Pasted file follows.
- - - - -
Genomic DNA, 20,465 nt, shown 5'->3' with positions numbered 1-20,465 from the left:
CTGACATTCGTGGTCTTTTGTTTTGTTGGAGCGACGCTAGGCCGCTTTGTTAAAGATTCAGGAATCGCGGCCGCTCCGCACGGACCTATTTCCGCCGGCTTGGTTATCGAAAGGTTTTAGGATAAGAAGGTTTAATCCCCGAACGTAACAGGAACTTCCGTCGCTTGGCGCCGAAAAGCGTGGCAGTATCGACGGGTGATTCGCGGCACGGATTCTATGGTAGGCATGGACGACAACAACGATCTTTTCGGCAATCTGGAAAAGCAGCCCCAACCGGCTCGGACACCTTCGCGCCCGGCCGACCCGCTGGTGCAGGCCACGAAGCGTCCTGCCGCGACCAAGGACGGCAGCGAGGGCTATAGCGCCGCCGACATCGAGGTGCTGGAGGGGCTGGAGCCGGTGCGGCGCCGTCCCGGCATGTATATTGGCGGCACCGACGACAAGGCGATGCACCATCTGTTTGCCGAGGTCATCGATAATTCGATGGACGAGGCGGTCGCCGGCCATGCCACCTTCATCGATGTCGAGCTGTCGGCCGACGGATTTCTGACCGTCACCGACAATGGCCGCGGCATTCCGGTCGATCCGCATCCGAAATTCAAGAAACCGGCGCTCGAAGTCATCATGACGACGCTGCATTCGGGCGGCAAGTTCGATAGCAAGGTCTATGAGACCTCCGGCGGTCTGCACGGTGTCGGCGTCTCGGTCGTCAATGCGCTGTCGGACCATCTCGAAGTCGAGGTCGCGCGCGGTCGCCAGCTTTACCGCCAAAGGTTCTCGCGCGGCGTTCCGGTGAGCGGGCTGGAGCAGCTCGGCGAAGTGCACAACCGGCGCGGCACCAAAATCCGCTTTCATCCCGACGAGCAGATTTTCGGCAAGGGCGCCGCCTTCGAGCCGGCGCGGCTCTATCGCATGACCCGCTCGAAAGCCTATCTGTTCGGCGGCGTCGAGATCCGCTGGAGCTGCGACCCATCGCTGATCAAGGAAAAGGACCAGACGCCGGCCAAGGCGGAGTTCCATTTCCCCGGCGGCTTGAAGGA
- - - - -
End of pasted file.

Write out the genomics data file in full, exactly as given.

Genomic DNA, 20,465 nt, shown 5'->3' with positions numbered 1-20,465 from the left:
CTGACATTCGTGGTCTTTTGTTTTGTTGGAGCGACGCTAGGCCGCTTTGTTAAAGATTCAGGAATCGCGGCCGCTCCGCACGGACCTATTTCCGCCGGCTTGGTTATCGAAAGGTTTTAGGATAAGAAGGTTTAATCCCCGAACGTAACAGGAACTTCCGTCGCTTGGCGCCGAAAAGCGTGGCAGTATCGACGGGTGATTCGCGGCACGGATTCTATGGTAGGCATGGACGACAACAACGATCTTTTCGGCAATCTGGAAAAGCAGCCCCAACCGGCTCGGACACCTTCGCGCCCGGCCGACCCGCTGGTGCAGGCCACGAAGCGTCCTGCCGCGACCAAGGACGGCAGCGAGGGCTATAGCGCCGCCGACATCGAGGTGCTGGAGGGGCTGGAGCCGGTGCGGCGCCGTCCCGGCATGTATATTGGCGGCACCGACGACAAGGCGATGCACCATCTGTTTGCCGAGGTCATCGATAATTCGATGGACGAGGCGGTCGCCGGCCATGCCACCTTCATCGATGTCGAGCTGTCGGCCGACGGATTTCTGACCGTCACCGACAATGGCCGCGGCATTCCGGTCGATCCGCATCCGAAATTCAAGAAACCGGCGCTCGAAGTCATCATGACGACGCTGCATTCGGGCGGCAAGTTCGATAGCAAGGTCTATGAGACCTCCGGCGGTCTGCACGGTGTCGGCGTCTCGGTCGTCAATGCGCTGTCGGACCATCTCGAAGTCGAGGTCGCGCGCGGTCGCCAGCTTTACCGCCAAAGGTTCTCGCGCGGCGTTCCGGTGAGCGGGCTGGAGCAGCTCGGCGAAGTGCACAACCGGCGCGGCACCAAAATCCGCTTTCATCCCGACGAGCAGATTTTCGGCAAGGGCGCCGCCTTCGAGCCGGCGCGGCTCTATCGCATGACCCGCTCGAAAGCCTATCTGTTCGGCGGCGTCGAGATCCGCTGGAGCTGCGACCCATCGCTGATCAAGGAAAAGGACCAGACGCCGGCCAAGGCGGAGTTCCATTTCCCCGGCGGCTTGAAGGA